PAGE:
Methylphenidate (MPH) (e.g., RitalinTM), prescriptions have significantly increased concomitant with increases in ADHD diagnosis and recent concerns of misdiagnosis and abuse. It was demonstrated that adolescent exposure to a low dose of MPH induces behavioral sensitization, which models addiction and neural circuitry involving the output of the Nucleus Accumbens. Some effects were female-specific. Developmental MPH exposures may affect other features of addiction.
The Conditioned Place Preference (CPP) measures drug-induced environmental associations and models the development of drug-related cues. Expression of CPP demonstrates alterations in the output of the Ventral Tegmental Area in the mesocorticolimbic dopamine reward pathway of the brain. Plasticity in these brain areas form a neurobiological basis for addiction.
This study explores the effects of adolescent exposure of low dose (1mg/kg; modeling a prescription dosage) MPH on the development of CPP in both male and female mice versus saline controls. The study utilizes a CPP system (Kinder Scientific), which contains two chambers. Saline and MPH are each paired with a chamber which have distinct environmental stimuli. During post-conditioning, drug-induced preferences are tested. More time spent in the drug-paired chamber operationalizes CPP. Our data demonstrates that a high dose of MPH (10mg/kg) induces CPP in adult male mice. These data support the addictiveness of MPH and validates our model.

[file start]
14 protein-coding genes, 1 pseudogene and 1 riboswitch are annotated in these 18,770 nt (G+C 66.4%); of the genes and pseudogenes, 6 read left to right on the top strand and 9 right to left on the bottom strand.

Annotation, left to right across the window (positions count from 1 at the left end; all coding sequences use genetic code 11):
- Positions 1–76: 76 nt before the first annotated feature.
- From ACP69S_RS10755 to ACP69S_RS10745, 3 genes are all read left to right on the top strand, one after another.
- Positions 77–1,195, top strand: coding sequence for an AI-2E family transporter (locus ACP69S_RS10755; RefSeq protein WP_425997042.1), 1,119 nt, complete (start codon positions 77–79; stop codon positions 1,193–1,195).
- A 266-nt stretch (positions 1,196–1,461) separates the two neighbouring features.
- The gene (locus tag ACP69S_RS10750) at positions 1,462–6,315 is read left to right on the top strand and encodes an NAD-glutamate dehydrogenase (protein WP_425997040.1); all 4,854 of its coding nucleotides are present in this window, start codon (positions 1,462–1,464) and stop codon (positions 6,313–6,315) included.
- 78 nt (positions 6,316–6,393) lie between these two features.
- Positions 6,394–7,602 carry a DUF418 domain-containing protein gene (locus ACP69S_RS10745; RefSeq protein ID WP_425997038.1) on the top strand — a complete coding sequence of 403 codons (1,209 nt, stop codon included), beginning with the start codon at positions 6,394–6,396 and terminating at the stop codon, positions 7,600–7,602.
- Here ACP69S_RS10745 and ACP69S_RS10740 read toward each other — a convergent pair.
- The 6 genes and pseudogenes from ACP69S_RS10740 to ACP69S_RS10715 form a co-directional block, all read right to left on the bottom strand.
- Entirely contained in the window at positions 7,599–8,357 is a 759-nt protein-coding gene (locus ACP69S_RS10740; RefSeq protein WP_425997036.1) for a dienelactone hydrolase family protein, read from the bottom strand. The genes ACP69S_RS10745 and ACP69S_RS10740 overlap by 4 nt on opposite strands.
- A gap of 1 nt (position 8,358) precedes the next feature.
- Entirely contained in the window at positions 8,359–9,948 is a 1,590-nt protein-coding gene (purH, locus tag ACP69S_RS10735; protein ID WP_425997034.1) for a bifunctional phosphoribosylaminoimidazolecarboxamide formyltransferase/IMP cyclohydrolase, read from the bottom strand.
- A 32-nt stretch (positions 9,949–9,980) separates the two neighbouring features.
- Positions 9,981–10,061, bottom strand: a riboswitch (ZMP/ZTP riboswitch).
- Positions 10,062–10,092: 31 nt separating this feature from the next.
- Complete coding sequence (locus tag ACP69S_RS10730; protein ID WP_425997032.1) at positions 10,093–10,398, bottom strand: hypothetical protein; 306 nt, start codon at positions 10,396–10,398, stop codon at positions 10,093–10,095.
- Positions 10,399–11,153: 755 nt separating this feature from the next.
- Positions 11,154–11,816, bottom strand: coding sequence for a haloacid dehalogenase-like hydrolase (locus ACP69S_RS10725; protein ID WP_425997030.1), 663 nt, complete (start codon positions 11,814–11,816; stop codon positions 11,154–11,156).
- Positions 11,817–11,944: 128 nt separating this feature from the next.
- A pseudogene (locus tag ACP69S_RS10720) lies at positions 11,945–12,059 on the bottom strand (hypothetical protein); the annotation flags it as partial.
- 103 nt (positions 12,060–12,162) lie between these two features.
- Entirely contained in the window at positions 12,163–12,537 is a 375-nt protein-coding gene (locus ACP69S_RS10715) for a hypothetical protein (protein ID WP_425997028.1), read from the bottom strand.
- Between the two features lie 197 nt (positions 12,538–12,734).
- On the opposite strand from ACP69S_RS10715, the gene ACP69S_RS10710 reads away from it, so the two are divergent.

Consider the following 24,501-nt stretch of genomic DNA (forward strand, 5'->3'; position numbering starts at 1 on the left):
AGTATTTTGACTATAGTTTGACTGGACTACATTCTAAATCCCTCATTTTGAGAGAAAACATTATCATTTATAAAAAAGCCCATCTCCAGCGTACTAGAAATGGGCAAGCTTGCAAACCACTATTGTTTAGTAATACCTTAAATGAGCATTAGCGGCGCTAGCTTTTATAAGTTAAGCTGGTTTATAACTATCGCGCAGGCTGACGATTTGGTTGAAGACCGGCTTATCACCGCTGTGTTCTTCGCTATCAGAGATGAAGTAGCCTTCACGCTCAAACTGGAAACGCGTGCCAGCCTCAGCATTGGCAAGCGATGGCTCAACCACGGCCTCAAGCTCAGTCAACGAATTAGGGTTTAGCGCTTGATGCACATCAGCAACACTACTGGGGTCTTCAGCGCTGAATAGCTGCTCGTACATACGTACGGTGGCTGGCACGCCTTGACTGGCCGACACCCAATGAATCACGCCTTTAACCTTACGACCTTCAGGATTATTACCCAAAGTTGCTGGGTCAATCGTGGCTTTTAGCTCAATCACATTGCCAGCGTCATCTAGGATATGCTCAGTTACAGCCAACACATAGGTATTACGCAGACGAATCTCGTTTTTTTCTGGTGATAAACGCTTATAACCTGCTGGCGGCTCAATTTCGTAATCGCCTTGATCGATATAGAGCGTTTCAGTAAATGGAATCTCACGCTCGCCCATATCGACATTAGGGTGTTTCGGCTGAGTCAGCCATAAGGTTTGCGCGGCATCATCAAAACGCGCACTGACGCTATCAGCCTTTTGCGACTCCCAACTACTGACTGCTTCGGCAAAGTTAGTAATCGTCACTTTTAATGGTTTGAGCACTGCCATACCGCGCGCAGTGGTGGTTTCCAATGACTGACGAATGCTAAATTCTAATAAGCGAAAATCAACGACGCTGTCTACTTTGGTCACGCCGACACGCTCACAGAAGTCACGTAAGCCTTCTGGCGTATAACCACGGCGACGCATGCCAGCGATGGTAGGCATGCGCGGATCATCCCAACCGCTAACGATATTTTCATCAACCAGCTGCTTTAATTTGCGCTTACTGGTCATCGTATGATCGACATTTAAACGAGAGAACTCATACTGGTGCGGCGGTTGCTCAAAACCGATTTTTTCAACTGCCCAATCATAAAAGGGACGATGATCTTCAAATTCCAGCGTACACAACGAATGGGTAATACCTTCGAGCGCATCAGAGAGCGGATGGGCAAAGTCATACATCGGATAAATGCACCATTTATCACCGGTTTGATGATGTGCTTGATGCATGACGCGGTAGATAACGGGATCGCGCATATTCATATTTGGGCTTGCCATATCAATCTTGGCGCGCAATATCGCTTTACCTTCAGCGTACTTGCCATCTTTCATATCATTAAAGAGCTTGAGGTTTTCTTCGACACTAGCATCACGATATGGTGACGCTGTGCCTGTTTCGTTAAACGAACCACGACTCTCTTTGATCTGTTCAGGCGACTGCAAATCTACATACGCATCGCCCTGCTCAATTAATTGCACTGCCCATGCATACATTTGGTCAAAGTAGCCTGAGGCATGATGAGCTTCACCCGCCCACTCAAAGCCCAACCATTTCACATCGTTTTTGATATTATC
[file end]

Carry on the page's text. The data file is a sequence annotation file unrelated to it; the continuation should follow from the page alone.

Keeping with previous results, we predict that a low dose of MPH, will induce CPP and that this effect will be heightened in female mice. These results have important clinical implications related to ADHD misdiagnosis and MPH over prescription.
This is a metadata-only record.
- Event location
Library Third Floor, Open Area
- Event date
30 March 2015
- Date submitted
18 July 2022
- Additional information